The Josephine Survey

The first land and real estate survey was ordered by Emperor Joseph II in 1785 (hence, it is sometimes referred to as the Josephine cadastre or Józefińska metryka).

page 2 (link 1) image 1 of 1During the 1785–1788 survey, population data were collected just before the implementation of the imperial edict, which mandated adoption of the hereditary surnames by the Jews of Galicia (issued in 1787). Hence, male names are almost invariably recorded in a traditional patronymic format (e.g., Moszko Jankielowicz, meaning Moszko, the son of Jankiel), often written with variable spelling. The survey also lists few women, namely the widows with their deceased husbands’ names (e.g., Wolf’s widow or Leib’s widow).

There are three parts of the survey for every town and village. The first — and most important to the genealogists — contains listings of local houses and the names of each family head. The second includes a description of the boundaries of a town or a village and the types of land (in Polish and in German). The borders were marked and certified under a special oath. The third provides the summary of agricultural outputs recorded for the purpose of taxation (in German).

On occasion, the entries reveal other secrets. The newcomers’ given names are sometimes followed by the name of a town where they came from. For example, in one the data-rich survey from 1787, we can encounter Elo Brodzki (meaning Elo from Brody), Oron Lwowski (meaning Oron from Lwów), or Szlomo Halicki (meaning Szlomo from Halicz, another nearby Galician town). There is even one “Litvak.”

Additional entries, if noted in the records, provide valuable information on the profession of the name bearer. Those often found are glazer, tailor, tavern owner, or wagon driver. Major buildings are often recorded, such as town hall, churches, the market place, and manor houses. For Jewish genealogists, in particular, the discoveries of Jewish schools, synagogues, kahal buildings, and Jewish cemeteries provide the opportunity for a better understanding of the entire neighborhood.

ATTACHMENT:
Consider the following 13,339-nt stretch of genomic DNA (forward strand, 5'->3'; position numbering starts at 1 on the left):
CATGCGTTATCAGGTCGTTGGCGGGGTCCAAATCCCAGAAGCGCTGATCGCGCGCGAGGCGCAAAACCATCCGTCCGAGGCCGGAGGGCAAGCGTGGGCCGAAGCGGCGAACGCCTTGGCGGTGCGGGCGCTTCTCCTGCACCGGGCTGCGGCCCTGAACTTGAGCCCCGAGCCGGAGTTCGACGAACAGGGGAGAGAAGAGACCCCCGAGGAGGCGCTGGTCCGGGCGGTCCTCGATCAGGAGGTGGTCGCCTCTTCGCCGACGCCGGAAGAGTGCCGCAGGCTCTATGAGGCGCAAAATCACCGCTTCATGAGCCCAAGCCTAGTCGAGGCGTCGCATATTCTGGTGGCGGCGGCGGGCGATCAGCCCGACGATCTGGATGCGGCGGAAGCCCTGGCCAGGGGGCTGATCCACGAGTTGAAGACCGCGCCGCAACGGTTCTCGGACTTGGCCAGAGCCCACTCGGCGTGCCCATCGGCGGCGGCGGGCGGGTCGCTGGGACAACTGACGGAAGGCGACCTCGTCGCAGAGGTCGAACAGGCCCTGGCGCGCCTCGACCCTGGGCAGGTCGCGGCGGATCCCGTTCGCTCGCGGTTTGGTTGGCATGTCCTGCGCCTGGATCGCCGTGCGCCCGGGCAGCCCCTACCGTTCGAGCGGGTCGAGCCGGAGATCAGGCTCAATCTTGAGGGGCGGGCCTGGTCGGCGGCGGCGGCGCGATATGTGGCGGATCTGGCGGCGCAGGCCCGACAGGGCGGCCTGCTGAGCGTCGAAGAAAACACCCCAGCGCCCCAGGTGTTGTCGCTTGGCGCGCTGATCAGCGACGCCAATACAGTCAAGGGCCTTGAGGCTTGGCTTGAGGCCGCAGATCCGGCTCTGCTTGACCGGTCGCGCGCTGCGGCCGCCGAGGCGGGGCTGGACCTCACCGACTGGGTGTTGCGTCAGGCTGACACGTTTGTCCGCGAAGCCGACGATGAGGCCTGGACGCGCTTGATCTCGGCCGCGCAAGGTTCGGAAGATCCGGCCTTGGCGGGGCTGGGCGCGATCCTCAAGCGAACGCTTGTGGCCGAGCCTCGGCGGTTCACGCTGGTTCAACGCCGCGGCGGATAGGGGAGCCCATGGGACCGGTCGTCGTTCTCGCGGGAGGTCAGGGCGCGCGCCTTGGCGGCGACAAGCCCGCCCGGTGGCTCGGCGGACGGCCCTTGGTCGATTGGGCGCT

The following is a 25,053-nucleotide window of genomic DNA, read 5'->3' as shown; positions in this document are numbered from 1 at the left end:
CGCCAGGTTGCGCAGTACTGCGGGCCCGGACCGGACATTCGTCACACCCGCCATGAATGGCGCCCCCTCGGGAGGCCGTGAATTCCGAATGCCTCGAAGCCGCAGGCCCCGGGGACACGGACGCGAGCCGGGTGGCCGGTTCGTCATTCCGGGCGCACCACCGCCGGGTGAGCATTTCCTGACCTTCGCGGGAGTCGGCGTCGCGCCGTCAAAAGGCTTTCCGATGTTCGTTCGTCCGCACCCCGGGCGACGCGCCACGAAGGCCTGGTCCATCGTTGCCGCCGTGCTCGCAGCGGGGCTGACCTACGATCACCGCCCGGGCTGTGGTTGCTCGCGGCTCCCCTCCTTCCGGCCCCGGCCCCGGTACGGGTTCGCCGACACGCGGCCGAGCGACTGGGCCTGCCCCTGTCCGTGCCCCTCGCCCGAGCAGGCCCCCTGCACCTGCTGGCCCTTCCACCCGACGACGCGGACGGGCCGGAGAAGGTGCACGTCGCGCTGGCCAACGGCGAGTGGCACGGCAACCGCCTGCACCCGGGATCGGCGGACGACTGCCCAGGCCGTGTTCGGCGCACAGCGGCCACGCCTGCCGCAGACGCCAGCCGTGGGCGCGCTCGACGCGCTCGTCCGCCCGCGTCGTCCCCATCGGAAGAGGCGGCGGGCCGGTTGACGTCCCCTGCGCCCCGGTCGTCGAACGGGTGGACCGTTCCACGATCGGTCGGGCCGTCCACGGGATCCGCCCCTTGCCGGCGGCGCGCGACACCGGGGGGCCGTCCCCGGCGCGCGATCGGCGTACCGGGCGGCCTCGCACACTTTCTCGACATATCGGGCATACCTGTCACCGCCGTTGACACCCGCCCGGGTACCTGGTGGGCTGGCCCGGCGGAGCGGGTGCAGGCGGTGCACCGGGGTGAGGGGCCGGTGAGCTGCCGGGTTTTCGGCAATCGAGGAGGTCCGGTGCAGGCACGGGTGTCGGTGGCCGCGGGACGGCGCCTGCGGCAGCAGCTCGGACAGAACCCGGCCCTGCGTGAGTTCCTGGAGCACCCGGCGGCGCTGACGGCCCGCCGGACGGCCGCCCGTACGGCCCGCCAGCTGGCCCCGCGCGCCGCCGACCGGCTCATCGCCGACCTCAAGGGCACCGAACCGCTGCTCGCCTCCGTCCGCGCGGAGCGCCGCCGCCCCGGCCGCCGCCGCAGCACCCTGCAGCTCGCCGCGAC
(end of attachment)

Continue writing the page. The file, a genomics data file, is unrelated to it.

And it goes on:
Above: Page from the Josephine survey (Stanisławów). In 1787 Jewish patronymic names were in daily use (*); the house numbers are recorded to the right of the names. Other entries identify the town’s landmarks, including the synagogue (^). Note: *, ^ added for clarity.

 

The Franciscan Survey: click here.

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For more details refer to articles: “Early Galician Population Surveys,” Galitzianer, March 2016 and “Research Project Updates,” Galitzianer, September 2017.

 

Gesher Galicia is a non-profit organization carrying out Jewish genealogical and historical research on Galicia, formerly a province of Austria-Hungary and today divided between southeastern Poland and western Ukraine. The research work includes the indexing of archival vital records and census books, Holocaust-period records, Josephine and Franciscan cadastral surveys, lists of Jewish taxpayers, and records of Galician medical students and doctors - all added to our searchable online database. In addition, we reproduce regional and cadastral maps for our online Map Room. We conduct educational research and publish a quarterly research journal, the Galitzianer.

You can search our free All Galicia Database, Map Room, and archival inventories, and read about member benefits starting at $36 per year. You can also join online.

Our general contact address: info@geshergalicia.org